Rather than trying to replicate these costly systems, the company employed an SOV process to capture thousands of live transactions and interactions (with both positive and negative results) between those mainframes and the services layers that interacted with them. This rich dataset could then drive a more relevant virtual service of the mainframes, allowing the team to deliver a highly reliable new system on time and under budget.

Next Step: Transitioning from SOV to SOA Integration...
Once all of the collaborative development and testing aspects of service-oriented virtualization are complete, the virtual services step into the background of the actual integration process. SOV does not replace the actual need for real integration testing, performance testing, and functional validation of the live SOA application. If the business does not properly align the metadata that defines the interaction of services to meet business goals, it will still struggle to produce a positive outcome.

Expected Benefits of Virtualizing Services
An effective SOV strategy provides two areas of value:

  1. Agility: Maximizing collaboration across distributed SOA development and testing teams, moving them into more parallel development and release cycles for faster time-to-market of new products and functionality.
  2. Reduced cost: Saving millions of dollars in IT cost per SOA environment through software licensing, configuration, maintenance, data management, development, and testing efficiencies. The more collaboratively built and the more interdependent the target SOA application is, the more potential benefit virtual services can offer.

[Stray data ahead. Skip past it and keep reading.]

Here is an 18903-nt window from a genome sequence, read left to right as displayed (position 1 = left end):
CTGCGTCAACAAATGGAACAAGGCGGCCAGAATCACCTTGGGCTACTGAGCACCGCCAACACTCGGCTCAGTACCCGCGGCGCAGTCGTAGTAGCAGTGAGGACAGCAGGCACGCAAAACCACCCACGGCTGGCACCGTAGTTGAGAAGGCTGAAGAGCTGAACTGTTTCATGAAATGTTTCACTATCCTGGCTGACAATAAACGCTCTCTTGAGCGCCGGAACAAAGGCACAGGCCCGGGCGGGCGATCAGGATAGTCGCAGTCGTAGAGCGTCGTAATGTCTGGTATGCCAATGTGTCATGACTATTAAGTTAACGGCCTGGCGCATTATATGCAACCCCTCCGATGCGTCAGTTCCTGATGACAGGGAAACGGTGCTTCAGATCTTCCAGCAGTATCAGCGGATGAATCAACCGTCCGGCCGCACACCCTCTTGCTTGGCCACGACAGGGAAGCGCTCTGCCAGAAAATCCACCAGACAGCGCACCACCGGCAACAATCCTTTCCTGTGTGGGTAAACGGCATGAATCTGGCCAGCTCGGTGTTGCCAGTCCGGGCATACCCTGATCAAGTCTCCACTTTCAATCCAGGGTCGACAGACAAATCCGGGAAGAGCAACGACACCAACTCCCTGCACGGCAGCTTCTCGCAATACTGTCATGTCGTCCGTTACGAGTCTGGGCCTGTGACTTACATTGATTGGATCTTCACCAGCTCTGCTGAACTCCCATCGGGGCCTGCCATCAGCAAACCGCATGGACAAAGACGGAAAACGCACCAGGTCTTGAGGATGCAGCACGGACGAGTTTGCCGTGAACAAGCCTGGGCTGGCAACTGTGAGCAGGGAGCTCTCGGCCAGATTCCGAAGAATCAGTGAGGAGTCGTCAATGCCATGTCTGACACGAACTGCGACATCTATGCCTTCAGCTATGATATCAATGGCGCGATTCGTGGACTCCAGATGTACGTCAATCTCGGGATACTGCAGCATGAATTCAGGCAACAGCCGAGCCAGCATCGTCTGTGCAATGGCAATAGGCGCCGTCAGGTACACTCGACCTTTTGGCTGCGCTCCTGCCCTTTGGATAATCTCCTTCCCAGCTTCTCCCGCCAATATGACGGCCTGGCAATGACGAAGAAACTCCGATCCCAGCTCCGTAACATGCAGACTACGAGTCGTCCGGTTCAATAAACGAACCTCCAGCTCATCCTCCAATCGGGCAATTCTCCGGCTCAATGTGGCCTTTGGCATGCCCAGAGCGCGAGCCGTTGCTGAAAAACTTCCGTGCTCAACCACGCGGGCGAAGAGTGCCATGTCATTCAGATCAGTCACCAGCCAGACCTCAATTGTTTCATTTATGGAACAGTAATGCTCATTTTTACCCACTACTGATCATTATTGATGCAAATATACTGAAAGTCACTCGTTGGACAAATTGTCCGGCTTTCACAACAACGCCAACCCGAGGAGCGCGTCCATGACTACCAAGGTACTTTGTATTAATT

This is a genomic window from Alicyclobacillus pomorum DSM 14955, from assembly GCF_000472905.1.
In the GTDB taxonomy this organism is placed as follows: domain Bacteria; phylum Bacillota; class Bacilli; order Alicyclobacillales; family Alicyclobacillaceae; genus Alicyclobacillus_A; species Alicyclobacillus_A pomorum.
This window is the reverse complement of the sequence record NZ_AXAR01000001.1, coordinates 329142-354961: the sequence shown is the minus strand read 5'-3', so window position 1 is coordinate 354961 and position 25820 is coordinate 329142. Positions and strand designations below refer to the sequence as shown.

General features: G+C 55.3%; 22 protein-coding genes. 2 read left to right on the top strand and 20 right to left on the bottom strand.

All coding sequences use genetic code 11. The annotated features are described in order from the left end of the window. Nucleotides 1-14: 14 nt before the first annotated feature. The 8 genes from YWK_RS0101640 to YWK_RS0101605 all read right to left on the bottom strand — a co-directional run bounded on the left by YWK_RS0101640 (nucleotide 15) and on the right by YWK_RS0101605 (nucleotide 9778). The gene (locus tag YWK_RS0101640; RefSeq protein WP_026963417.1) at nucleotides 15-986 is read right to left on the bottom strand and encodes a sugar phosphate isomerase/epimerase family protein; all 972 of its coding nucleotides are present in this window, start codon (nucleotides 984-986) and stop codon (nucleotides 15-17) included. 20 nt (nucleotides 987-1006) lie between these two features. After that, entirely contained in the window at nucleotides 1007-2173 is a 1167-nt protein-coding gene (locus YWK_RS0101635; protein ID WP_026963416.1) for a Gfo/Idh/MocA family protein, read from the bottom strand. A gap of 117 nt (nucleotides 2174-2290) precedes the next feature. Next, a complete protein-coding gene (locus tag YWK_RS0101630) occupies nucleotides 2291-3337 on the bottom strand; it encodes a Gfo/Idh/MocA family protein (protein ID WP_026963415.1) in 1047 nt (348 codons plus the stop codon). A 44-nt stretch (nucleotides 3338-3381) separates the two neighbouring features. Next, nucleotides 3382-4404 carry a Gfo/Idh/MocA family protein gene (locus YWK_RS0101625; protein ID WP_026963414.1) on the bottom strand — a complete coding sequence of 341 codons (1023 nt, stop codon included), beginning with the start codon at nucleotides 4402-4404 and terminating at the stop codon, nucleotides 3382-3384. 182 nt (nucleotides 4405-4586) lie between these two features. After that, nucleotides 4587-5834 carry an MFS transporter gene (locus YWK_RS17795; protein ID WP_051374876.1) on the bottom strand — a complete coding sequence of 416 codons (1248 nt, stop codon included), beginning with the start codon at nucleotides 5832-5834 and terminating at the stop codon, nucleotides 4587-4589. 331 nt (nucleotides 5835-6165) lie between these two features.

Indeed, for any large-scale business application with distributed teams and resources, SOA will not fully succeed without SOV practices. I invite you to experience service-oriented virtualization and learn how SOV can break the barriers to delivering the benefits your company expects from SOA.

Reference
1.  Aberdeen Group, Inc.

More Stories By John Michelsen

John Michelsen is co-Founder and “Chief Geek” at iTKO. He has over twenty years of experience as a technical leader at all organization levels, designing, developing, and managing large-scale, object-oriented solutions in traditional and network architectures. He is the chief architect of iTKO's LISA cloud virtualization and testing product and a leading industry advocate for efficient software development and quality. Before forming iTKO, Michelsen was Director of Development at Trilogy Inc., and VP of Development at AGENCY.COM. He has been titled Chief Technical Architect at companies like Raima, Sabre, and Xerox while performing as a consultant. Through work with clients like Cendant Financial, Microsoft, American Airlines, Union Pacific and Nielsen Market Research, John has deployed solutions using technologies from the mainframe to the handheld device.

Comments (0)

Share your thoughts on this story.

Add your comment
You must be signed in to add a comment. Sign-in | Register

In accordance with our Comment Policy, we encourage comments that are on topic, relevant and to-the-point. We will remove comments that include profanity, personal attacks, racial slurs, threats of violence, or other inappropriate material that violates our Terms and Conditions, and will block users who make repeated violations. We ask all readers to expect diversity of opinion and to treat one another with dignity and respect.